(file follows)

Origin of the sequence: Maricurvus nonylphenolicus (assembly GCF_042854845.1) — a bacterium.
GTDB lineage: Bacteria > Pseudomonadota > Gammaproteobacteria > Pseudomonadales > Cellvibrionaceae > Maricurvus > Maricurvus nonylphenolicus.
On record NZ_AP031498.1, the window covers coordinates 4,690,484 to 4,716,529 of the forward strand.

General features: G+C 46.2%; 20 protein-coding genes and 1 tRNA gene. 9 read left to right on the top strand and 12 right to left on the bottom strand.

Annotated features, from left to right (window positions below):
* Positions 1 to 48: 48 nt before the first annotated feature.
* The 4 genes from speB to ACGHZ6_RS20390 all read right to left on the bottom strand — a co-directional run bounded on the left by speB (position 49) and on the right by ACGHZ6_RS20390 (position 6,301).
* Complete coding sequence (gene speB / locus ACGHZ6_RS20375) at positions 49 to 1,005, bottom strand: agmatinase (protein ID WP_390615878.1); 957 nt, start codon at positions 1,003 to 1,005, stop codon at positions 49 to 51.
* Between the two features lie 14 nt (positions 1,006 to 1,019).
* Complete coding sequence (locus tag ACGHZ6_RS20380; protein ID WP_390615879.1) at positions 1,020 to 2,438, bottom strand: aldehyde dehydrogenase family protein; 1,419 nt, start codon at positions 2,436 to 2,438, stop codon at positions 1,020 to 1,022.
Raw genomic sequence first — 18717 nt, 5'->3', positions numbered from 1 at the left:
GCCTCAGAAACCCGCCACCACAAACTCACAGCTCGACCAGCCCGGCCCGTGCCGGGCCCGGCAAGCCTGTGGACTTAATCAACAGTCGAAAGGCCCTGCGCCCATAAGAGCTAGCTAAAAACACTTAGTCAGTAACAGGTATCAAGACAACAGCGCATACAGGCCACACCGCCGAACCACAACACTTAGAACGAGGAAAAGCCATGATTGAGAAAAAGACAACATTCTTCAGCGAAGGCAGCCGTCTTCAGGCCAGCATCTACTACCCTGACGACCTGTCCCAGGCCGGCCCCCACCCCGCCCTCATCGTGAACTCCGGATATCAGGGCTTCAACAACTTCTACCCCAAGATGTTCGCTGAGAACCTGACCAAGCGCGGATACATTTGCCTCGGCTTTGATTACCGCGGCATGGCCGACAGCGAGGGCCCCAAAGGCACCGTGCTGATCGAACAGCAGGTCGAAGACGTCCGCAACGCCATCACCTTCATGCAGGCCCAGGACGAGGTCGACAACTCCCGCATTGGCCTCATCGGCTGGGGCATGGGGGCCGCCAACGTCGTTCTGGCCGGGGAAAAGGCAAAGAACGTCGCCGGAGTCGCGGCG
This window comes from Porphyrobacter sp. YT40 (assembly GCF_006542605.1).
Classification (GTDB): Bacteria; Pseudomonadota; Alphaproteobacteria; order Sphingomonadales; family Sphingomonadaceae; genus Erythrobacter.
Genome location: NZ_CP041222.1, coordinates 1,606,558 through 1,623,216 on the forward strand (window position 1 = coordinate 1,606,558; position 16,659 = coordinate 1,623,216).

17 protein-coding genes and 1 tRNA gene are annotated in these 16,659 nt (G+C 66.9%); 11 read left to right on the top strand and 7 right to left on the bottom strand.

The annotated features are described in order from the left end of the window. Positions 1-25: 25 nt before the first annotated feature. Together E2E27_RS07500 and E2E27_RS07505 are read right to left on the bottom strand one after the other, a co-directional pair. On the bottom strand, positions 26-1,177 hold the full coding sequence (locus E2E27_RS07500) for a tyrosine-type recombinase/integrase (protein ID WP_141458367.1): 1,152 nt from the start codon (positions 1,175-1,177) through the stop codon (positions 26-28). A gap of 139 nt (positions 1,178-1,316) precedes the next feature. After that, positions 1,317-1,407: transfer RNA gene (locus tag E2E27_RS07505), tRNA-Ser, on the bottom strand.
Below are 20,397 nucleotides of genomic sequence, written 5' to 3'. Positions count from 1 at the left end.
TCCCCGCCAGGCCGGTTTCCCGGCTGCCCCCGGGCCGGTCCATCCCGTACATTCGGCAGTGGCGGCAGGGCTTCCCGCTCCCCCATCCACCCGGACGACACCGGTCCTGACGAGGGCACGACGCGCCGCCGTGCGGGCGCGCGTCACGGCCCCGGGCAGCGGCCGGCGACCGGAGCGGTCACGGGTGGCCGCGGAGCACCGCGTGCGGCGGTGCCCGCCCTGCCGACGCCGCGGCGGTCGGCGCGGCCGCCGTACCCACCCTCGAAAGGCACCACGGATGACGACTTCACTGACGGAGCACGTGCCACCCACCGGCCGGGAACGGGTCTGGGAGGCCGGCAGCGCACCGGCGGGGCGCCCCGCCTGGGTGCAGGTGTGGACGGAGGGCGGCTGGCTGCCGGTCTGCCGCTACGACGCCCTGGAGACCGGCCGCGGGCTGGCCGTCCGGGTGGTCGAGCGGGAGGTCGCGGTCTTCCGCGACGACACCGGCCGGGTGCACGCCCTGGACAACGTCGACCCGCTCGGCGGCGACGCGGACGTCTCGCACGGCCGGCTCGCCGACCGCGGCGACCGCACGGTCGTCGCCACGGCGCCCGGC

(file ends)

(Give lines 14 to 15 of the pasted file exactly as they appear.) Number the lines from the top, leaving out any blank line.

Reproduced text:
Classification (GTDB): Bacteria; Pseudomonadota; Alphaproteobacteria; order Sphingomonadales; family Sphingomonadaceae; genus Erythrobacter.
Genome location: NZ_CP041222.1, coordinates 1,606,558 through 1,623,216 on the forward strand (window position 1 = coordinate 1,606,558; position 16,659 = coordinate 1,623,216).